Appleton's Cyclopedia of American Biography, edited by James
Grant Wilson, John Fiske and Stanley L. Klos. Six volumes, New York: D. Appleton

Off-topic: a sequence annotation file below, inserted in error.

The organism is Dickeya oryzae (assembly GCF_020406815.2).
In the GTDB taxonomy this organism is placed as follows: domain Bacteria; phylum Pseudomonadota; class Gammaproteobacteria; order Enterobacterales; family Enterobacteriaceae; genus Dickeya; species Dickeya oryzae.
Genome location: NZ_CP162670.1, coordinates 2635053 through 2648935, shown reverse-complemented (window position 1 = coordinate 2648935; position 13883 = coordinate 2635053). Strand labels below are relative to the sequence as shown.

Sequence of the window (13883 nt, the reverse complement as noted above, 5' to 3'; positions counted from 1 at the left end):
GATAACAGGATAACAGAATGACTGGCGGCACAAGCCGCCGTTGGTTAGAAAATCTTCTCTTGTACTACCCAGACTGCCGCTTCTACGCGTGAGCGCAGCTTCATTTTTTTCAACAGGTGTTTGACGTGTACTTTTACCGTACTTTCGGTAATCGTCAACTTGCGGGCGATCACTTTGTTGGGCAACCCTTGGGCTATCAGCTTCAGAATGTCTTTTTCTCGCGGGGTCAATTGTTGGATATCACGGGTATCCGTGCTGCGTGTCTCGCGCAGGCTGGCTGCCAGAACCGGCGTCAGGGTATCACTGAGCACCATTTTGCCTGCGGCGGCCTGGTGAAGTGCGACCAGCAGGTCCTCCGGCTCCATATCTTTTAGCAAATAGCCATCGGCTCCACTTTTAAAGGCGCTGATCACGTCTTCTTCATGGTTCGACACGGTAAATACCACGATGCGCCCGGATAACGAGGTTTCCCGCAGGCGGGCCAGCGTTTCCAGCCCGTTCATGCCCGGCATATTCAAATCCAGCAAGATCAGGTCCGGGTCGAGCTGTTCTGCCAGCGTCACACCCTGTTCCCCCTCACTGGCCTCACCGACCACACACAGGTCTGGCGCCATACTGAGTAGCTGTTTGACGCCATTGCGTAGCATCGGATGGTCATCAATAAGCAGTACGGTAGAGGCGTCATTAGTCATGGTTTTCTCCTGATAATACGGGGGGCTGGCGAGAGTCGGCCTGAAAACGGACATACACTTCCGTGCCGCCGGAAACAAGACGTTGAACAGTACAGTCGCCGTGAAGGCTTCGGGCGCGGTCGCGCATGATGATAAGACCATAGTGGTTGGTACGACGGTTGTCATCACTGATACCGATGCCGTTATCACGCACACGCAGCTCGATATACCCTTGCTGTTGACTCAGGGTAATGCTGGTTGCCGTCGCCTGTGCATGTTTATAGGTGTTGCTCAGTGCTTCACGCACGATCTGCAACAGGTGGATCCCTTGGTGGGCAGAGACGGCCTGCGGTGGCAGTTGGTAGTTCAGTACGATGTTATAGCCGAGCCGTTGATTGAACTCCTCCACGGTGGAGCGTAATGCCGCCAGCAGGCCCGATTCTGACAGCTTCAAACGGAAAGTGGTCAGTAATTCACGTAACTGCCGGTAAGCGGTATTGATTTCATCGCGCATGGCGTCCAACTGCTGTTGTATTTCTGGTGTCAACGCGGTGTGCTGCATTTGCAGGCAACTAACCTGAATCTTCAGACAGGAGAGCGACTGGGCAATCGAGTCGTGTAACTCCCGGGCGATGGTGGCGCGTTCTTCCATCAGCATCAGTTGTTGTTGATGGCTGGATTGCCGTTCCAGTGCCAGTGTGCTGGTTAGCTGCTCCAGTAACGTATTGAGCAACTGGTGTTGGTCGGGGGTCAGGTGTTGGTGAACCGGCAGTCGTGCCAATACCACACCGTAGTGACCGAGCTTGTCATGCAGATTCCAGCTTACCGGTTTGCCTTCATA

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NOBILI, John, clergyman, born in Rome, Italy, 8 April, 1812; died in Santa Clara, California, 1 March, 1856. He belonged to a well-known family, and his early education was directed by some of the best masters in Rome. In 1828 he entered the Society of Jesus, and, after filling professorships in the colleges of the order in Italy, he was ordained priest in 1843. A short time afterward he accompanied Father De Smet (q. v.) to Oregon, where he took charge of the men of the Hudson bay company and the Indians along the shores of Columbia river. He gained the affection of the latter by his fearlessness and devotion during a virulent epidemic, and availed himself of his popularity among them to acquire a knowledge of their languages. In June, 1845, he began to visit the tribes of New Caledonia. His journal, dated Fort Colville, June, 1846, and published in the "Oregon Missions" (New York, 1847), gives a vivid description of his labors and privations. He spent eleven days among the Indians of Nesqually river, and during that time abolished among them the custom of burning the dead and inflicting torments on the bodies of the surviving wives and husbands. Among the Chilcotins he succeeded first in abolishing polygamy, and then in converting the several tribes. He was equally successful among other tribes, and built a large number of frame churches. During one year he lived on herbs and roots, and for the six years when he resided with the Indians his chief food was the flesh of horses, dogs, and sometimes of wolves. In 1849 he was ordered by his superiors to California. After staying a few months in San Francisco to recruit, his enfeebled constitution, he was sent, to San Jose. His labors during the cholera in 1850 made his name well known over a large part, of the country. He was appointed pastor of the mission of Santa Clara in 1851, and shortly afterward founded the College of Santa Clara, which grew into prosperity under his direction, and was for a long time the principal seat of learning in California.
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